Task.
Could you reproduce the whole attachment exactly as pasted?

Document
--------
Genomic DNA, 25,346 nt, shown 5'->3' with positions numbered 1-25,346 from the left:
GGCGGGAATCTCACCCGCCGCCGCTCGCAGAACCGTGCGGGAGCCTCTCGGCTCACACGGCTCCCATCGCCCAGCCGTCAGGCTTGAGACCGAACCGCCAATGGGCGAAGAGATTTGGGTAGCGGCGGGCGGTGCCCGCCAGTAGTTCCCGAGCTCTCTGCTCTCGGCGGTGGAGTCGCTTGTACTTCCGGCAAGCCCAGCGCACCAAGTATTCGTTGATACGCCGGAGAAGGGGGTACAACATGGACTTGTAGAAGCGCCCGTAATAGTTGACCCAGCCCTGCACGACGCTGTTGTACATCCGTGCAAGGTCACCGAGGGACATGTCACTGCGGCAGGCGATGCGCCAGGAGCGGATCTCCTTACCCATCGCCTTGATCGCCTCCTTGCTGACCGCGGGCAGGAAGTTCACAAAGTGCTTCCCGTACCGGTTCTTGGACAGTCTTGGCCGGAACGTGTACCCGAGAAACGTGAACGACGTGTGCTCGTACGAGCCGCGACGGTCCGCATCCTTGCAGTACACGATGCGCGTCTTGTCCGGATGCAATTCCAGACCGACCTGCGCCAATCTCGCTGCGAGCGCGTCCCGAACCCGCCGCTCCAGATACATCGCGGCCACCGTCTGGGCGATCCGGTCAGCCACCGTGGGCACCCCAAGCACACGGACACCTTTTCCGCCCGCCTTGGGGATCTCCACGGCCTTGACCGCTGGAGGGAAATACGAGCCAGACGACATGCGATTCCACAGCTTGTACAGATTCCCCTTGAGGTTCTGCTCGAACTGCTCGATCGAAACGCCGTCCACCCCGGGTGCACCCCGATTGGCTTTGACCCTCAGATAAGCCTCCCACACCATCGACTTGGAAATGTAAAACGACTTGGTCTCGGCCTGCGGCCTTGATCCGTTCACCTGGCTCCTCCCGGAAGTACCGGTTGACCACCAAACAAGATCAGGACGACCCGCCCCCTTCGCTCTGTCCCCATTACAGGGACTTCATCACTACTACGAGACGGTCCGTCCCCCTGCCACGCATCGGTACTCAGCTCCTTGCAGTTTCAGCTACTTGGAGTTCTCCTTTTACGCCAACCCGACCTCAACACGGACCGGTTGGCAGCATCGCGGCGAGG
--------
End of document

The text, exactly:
Genomic DNA, 25,346 nt, shown 5'->3' with positions numbered 1-25,346 from the left:
GGCGGGAATCTCACCCGCCGCCGCTCGCAGAACCGTGCGGGAGCCTCTCGGCTCACACGGCTCCCATCGCCCAGCCGTCAGGCTTGAGACCGAACCGCCAATGGGCGAAGAGATTTGGGTAGCGGCGGGCGGTGCCCGCCAGTAGTTCCCGAGCTCTCTGCTCTCGGCGGTGGAGTCGCTTGTACTTCCGGCAAGCCCAGCGCACCAAGTATTCGTTGATACGCCGGAGAAGGGGGTACAACATGGACTTGTAGAAGCGCCCGTAATAGTTGACCCAGCCCTGCACGACGCTGTTGTACATCCGTGCAAGGTCACCGAGGGACATGTCACTGCGGCAGGCGATGCGCCAGGAGCGGATCTCCTTACCCATCGCCTTGATCGCCTCCTTGCTGACCGCGGGCAGGAAGTTCACAAAGTGCTTCCCGTACCGGTTCTTGGACAGTCTTGGCCGGAACGTGTACCCGAGAAACGTGAACGACGTGTGCTCGTACGAGCCGCGACGGTCCGCATCCTTGCAGTACACGATGCGCGTCTTGTCCGGATGCAATTCCAGACCGACCTGCGCCAATCTCGCTGCGAGCGCGTCCCGAACCCGCCGCTCCAGATACATCGCGGCCACCGTCTGGGCGATCCGGTCAGCCACCGTGGGCACCCCAAGCACACGGACACCTTTTCCGCCCGCCTTGGGGATCTCCACGGCCTTGACCGCTGGAGGGAAATACGAGCCAGACGACATGCGATTCCACAGCTTGTACAGATTCCCCTTGAGGTTCTGCTCGAACTGCTCGATCGAAACGCCGTCCACCCCGGGTGCACCCCGATTGGCTTTGACCCTCAGATAAGCCTCCCACACCATCGACTTGGAAATGTAAAACGACTTGGTCTCGGCCTGCGGCCTTGATCCGTTCACCTGGCTCCTCCCGGAAGTACCGGTTGACCACCAAACAAGATCAGGACGACCCGCCCCCTTCGCTCTGTCCCCATTACAGGGACTTCATCACTACTACGAGACGGTCCGTCCCCCTGCCACGCATCGGTACTCAGCTCCTTGCAGTTTCAGCTACTTGGAGTTCTCCTTTTACGCCAACCCGACCTCAACACGGACCGGTTGGCAGCATCGCGGCGAGG